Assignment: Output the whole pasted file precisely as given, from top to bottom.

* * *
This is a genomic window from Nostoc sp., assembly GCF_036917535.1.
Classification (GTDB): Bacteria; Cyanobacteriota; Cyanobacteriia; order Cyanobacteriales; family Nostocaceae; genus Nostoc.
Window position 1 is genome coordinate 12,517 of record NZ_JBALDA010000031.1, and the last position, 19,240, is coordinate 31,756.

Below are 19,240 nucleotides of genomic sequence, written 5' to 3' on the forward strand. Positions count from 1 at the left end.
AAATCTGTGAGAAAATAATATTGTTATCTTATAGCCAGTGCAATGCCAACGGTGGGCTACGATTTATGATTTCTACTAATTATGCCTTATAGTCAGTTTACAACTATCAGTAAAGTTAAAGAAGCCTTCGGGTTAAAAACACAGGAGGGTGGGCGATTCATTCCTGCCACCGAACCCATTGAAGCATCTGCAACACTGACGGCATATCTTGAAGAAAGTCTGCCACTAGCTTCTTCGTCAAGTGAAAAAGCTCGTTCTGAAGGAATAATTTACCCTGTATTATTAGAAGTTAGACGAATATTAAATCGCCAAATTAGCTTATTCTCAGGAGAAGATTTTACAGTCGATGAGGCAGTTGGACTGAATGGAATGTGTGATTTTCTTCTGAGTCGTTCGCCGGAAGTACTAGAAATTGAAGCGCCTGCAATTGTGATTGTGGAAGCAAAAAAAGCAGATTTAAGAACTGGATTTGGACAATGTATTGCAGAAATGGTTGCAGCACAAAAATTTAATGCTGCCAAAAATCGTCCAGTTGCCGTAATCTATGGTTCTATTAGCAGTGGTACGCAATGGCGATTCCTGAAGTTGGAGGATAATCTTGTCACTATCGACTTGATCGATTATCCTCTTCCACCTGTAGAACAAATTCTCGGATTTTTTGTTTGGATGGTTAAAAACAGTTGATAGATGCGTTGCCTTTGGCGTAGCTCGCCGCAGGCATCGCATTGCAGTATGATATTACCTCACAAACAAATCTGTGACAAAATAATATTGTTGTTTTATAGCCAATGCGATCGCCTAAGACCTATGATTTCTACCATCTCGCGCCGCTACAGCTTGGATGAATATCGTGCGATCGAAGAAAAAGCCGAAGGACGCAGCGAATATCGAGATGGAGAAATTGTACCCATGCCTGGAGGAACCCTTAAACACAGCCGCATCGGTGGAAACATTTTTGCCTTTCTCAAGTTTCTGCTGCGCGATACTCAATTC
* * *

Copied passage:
This is a genomic window from Nostoc sp., assembly GCF_036917535.1.
Classification (GTDB): Bacteria; Cyanobacteriota; Cyanobacteriia; order Cyanobacteriales; family Nostocaceae; genus Nostoc.
Window position 1 is genome coordinate 12,517 of record NZ_JBALDA010000031.1, and the last position, 19,240, is coordinate 31,756.

Below are 19,240 nucleotides of genomic sequence, written 5' to 3' on the forward strand. Positions count from 1 at the left end.
AAATCTGTGAGAAAATAATATTGTTATCTTATAGCCAGTGCAATGCCAACGGTGGGCTACGATTTATGATTTCTACTAATTATGCCTTATAGTCAGTTTACAACTATCAGTAAAGTTAAAGAAGCCTTCGGGTTAAAAACACAGGAGGGTGGGCGATTCATTCCTGCCACCGAACCCATTGAAGCATCTGCAACACTGACGGCATATCTTGAAGAAAGTCTGCCACTAGCTTCTTCGTCAAGTGAAAAAGCTCGTTCTGAAGGAATAATTTACCCTGTATTATTAGAAGTTAGACGAATATTAAATCGCCAAATTAGCTTATTCTCAGGAGAAGATTTTACAGTCGATGAGGCAGTTGGACTGAATGGAATGTGTGATTTTCTTCTGAGTCGTTCGCCGGAAGTACTAGAAATTGAAGCGCCTGCAATTGTGATTGTGGAAGCAAAAAAAGCAGATTTAAGAACTGGATTTGGACAATGTATTGCAGAAATGGTTGCAGCACAAAAATTTAATGCTGCCAAAAATCGTCCAGTTGCCGTAATCTATGGTTCTATTAGCAGTGGTACGCAATGGCGATTCCTGAAGTTGGAGGATAATCTTGTCACTATCGACTTGATCGATTATCCTCTTCCACCTGTAGAACAAATTCTCGGATTTTTTGTTTGGATGGTTAAAAACAGTTGATAGATGCGTTGCCTTTGGCGTAGCTCGCCGCAGGCATCGCATTGCAGTATGATATTACCTCACAAACAAATCTGTGACAAAATAATATTGTTGTTTTATAGCCAATGCGATCGCCTAAGACCTATGATTTCTACCATCTCGCGCCGCTACAGCTTGGATGAATATCGTGCGATCGAAGAAAAAGCCGAAGGACGCAGCGAATATCGAGATGGAGAAATTGTACCCATGCCTGGAGGAACCCTTAAACACAGCCGCATCGGTGGAAACATTTTTGCCTTTCTCAAGTTTCTGCTGCGCGATACTCAATTC